Turning from the past to the present, Douthat emphasizes the importance of acknowledging the limits on our resources and points to the “necessary trade-offs between the costs of the Ukraine War, our support for Israel and containment of Iran, our efforts to protect Taiwan and cool North Korea’s growing bellicosity, along with the various secondary obligations and surprise crises.” But he is curiously silent about what he would sacrifice among these critical imperatives. Should we jettison Ukraine, as MAGA world would have us do? Or should we jettison Israel as the “Squad” prefers? Resources are always limited, of course. But what reason is there for concluding that, together with our allies, we lack the capacity to defend against the threats that now menace us on a variety of fronts simultaneously? On these and other equally pressing questions, Douthat offers no guidance whatsoever, rendering his call for “necessary tradeoffs” so many empty words.
TURNING FROM THE PRESENT TO THE FUTURE, Douthat minimizes the perils posed by the possibility of a second Trump term almost to the vanishing point. The threat posed by Trump is not just that he would be “flailing and amoral,” as Douthat has it, but that he would actively and deliberately undermine both our international position and our domestic institutions.
Indeed, it is absurd to imagine that we could conduct an effective foreign policy of any kind with all the chaos he would sow and the damage he would do internally. Trump would wage war on domestic opponents, undermine the rule of law, corrupt our institutions, denigrate democratic values, truckle to dictators, and foment extreme partisan divisions that would make those we’ve experienced in the last four years look like microscopic fissures by comparison. The end result would be to weaken America and turn it inward and away from an extraordinary array of converging challenges.
As for foreign policy, Trump has already made it plain, and we now have the testimony of his former closest advisers, that, for starters, he would throw Ukraine to the mercy of the Russian wolves and back away from our commitment to NATO. Leaving Ukraine to its fate would be a moral disgrace but it would also be a strategic disaster. For Vladimir Putin’s ambitions do not end with Ukraine. He has made clear his intention to reestablish an approximation of the old Soviet sphere of influence, and has already made threats to the Baltic states, Moldova, Poland, and even Finland and Sweden. The emboldening effect of a collapse of American resolve on China and rogue states like Iran and North Korea is also entirely foreseeable. And why should they not be emboldened? Trump has lost none of his unabashed admiration for authoritarian strongmen. Last year, he praised Xi Jinping as “a brilliant man . . . the look, the brain, the whole thing”; this past weekend, Trump called Xi, along with Putin and North Korea’s Kim Jong-un, “very fine people.”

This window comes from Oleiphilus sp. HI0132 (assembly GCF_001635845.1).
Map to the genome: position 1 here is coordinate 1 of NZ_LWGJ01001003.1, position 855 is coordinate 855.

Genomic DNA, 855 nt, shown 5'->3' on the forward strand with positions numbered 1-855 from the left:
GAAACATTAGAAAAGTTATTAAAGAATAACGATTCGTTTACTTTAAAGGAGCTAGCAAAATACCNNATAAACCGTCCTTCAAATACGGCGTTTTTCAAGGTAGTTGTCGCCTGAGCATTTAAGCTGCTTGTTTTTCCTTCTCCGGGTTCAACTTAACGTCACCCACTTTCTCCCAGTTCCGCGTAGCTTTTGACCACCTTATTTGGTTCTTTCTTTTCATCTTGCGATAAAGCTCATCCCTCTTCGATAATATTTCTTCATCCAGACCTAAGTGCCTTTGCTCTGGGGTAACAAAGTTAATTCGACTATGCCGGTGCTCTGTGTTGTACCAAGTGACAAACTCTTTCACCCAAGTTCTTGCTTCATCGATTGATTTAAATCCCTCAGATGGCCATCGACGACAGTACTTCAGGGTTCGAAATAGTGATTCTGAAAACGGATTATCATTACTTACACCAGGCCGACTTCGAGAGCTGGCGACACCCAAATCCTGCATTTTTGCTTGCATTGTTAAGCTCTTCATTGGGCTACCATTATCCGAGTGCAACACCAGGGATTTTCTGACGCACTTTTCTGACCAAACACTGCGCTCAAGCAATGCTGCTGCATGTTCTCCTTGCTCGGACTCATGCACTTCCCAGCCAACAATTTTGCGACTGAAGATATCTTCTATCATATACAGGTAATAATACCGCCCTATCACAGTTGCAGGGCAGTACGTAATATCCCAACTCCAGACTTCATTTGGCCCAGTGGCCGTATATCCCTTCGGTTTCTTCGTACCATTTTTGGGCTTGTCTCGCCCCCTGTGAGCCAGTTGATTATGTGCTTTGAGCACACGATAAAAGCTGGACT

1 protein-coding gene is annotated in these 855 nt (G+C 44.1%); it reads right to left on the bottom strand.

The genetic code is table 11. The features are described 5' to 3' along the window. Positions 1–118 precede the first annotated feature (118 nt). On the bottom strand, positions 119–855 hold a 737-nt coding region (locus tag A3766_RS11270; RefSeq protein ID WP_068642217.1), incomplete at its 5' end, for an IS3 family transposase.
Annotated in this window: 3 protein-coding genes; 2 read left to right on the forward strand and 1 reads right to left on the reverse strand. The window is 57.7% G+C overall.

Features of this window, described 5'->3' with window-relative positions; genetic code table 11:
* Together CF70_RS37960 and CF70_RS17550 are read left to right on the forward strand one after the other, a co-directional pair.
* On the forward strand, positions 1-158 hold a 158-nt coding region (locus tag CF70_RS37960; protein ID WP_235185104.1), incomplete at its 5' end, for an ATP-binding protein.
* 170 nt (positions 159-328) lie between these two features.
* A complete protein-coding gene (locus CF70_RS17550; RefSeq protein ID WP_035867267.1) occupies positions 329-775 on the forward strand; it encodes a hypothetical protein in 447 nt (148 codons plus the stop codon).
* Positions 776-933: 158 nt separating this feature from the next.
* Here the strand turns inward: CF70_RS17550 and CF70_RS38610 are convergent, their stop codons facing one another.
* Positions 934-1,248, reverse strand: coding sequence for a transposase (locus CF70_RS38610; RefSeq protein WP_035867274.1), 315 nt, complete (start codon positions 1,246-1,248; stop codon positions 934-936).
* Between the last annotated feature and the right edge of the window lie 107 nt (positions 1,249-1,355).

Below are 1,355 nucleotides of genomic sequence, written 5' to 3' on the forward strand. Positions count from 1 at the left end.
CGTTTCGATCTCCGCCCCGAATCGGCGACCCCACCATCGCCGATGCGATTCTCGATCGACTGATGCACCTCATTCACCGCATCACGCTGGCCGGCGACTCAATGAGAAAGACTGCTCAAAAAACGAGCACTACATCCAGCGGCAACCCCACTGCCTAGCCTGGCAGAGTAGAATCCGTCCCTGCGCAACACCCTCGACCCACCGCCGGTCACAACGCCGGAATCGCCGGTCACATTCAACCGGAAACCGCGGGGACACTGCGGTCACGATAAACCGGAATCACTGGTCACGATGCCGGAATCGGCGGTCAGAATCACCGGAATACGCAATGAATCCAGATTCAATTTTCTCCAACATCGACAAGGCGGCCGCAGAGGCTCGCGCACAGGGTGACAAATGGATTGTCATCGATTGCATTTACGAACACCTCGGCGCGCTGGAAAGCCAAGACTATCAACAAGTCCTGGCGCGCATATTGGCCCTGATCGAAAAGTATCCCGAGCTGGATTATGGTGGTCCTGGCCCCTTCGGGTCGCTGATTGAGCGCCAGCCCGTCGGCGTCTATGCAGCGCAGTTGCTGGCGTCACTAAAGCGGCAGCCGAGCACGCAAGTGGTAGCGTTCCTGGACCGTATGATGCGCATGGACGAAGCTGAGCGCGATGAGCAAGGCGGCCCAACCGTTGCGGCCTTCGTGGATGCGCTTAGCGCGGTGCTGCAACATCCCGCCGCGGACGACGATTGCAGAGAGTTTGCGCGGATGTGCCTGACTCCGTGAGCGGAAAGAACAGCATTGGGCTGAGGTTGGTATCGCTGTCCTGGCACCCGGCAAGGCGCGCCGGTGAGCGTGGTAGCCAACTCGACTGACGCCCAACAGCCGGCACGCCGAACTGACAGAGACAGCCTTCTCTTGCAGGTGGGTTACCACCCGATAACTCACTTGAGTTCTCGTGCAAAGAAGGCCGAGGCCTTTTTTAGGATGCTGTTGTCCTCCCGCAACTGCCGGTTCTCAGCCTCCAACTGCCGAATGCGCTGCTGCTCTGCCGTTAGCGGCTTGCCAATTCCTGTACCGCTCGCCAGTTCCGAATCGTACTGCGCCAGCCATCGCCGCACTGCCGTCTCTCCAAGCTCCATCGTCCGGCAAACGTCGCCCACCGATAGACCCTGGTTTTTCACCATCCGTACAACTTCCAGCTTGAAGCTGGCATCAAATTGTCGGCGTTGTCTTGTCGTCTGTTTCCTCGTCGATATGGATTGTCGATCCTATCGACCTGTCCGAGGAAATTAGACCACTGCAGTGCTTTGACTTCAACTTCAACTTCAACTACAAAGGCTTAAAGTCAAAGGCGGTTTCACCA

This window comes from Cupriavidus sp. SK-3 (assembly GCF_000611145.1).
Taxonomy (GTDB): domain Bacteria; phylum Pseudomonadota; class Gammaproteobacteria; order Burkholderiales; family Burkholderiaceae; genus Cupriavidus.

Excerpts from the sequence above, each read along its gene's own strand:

Douthat offers us the enticing but illusory option of some sort of balanced realism along the lines of Eisenhower and Nixon. But of course, neither is on the ballot in New Hampshire or this coming November. For better or worse, the real choice is between a Democratic president who, despite his obvious flaws, still hews to the basic tenets of post-WWII internationalism and—if it is not to be Haley—a Republican who clearly does not. During the 2016 campaign Trump proudly embraced the “American First” slogan of pre-war Nazi sympathizers and ardent isolationists. This catchphrase, and the sentiment that underlies it, still comes close to summing up the totality of his thinking on foreign policy. Despite Douthat’s blithe reassurance it is difficult to exaggerate the damage that a second Trump presidency would do.
Douthat deflects attention from these looming dangers. He trains his fire on a candidate who has almost no chance of winning the presidency and, in the process, tacitly endorses some of Trump’s familiar, conspiratorial claims about the supposed betrayal of American interests by a ‘globalist’ elite. The contortions of reasoning on display in his column are irresponsible and the end result is reckless: Whether intentionally or not, Douthat’s column gives intellectual cover to those who will vote for Trump in the upcoming primaries and beyond.
Gabriel Schoenfeld, a senior fellow at the Niskanen Center, is the author of Necessary Secrets: National Security, the Media, and the Rule of Law. @gabeschoenfeld.